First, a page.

Well-Structured Biology: Numerical Taxonomy's Epistemic Vision for Systematics

In Andrew Hamilton (ed.), The Evolution of Phylogenetic Systematics. University of California Press. pp. 213-244 (2014)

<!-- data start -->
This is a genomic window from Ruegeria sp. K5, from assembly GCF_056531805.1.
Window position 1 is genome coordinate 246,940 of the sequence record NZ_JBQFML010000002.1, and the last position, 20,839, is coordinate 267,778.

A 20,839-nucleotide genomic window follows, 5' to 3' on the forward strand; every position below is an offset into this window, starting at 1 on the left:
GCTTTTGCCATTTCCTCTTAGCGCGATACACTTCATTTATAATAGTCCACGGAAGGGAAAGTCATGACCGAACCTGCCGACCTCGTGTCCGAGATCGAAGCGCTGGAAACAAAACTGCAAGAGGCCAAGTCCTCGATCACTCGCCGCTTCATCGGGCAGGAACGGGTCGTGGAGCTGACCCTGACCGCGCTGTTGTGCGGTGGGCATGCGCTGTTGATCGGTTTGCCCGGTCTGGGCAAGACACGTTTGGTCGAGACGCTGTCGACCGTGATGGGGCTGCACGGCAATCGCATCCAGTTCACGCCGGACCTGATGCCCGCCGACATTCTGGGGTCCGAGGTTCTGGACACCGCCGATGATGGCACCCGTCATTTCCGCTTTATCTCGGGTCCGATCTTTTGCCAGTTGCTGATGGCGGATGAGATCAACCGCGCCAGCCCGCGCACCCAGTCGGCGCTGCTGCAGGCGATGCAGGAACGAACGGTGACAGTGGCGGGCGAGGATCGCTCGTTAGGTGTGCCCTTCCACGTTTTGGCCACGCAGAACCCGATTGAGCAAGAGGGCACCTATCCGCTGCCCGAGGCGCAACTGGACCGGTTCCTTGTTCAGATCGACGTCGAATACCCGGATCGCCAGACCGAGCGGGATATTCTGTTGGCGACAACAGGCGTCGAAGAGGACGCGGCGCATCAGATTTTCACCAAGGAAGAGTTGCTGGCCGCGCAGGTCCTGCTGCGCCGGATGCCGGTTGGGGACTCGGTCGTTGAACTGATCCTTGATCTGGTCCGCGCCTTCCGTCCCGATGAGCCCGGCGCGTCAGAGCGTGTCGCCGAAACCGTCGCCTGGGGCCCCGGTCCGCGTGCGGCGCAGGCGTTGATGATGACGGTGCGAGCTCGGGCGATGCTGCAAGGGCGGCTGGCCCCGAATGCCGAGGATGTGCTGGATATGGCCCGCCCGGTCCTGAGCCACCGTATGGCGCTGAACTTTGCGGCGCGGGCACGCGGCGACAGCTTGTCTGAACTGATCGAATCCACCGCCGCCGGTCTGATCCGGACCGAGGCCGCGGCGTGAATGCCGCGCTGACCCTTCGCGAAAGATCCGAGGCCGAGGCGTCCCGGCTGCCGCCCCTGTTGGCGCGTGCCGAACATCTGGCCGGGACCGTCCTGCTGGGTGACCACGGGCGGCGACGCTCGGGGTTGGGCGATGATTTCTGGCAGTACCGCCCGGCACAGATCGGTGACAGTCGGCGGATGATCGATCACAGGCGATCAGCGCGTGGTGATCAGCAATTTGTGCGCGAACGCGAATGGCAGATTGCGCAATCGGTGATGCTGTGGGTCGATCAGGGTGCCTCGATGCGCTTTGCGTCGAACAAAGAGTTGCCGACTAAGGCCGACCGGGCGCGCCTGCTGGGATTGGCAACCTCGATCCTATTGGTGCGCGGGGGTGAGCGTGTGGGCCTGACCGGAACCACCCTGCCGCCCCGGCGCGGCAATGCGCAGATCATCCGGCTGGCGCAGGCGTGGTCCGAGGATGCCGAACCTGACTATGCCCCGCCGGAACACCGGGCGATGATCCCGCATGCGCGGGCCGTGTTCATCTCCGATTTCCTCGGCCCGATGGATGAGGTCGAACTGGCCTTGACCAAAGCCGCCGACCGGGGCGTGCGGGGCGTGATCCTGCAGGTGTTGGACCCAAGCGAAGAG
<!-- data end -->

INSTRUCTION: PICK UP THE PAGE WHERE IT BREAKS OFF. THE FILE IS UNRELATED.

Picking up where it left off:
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What does it look like when a group of scientists set out to re-envision an entire field of biology in symbolic and formal terms? I analyze the founding and articulation of Numerical Taxonomy between 1950 and 1970, the period when it set out a radical new approach to classification and founded a tradition of mathematics in systematic biology. I argue that introducing mathematics in a comprehensive way also requires re-organizing the daily work of scientists in the field. Numerical taxonomists sought to establish a mathematical method for classification that was universal to every type of organism, and I argue this intrinsically implicated them in a qualitative re-organization of the work of all systematists. I also discuss how Numerical Taxonomy’s re-organization of practice became entrenched across systematic biology even as opposing schools produced their own competing mathematical methods. In this way, the structure of the work process became more fundamental than the methodological theories that motivated it.
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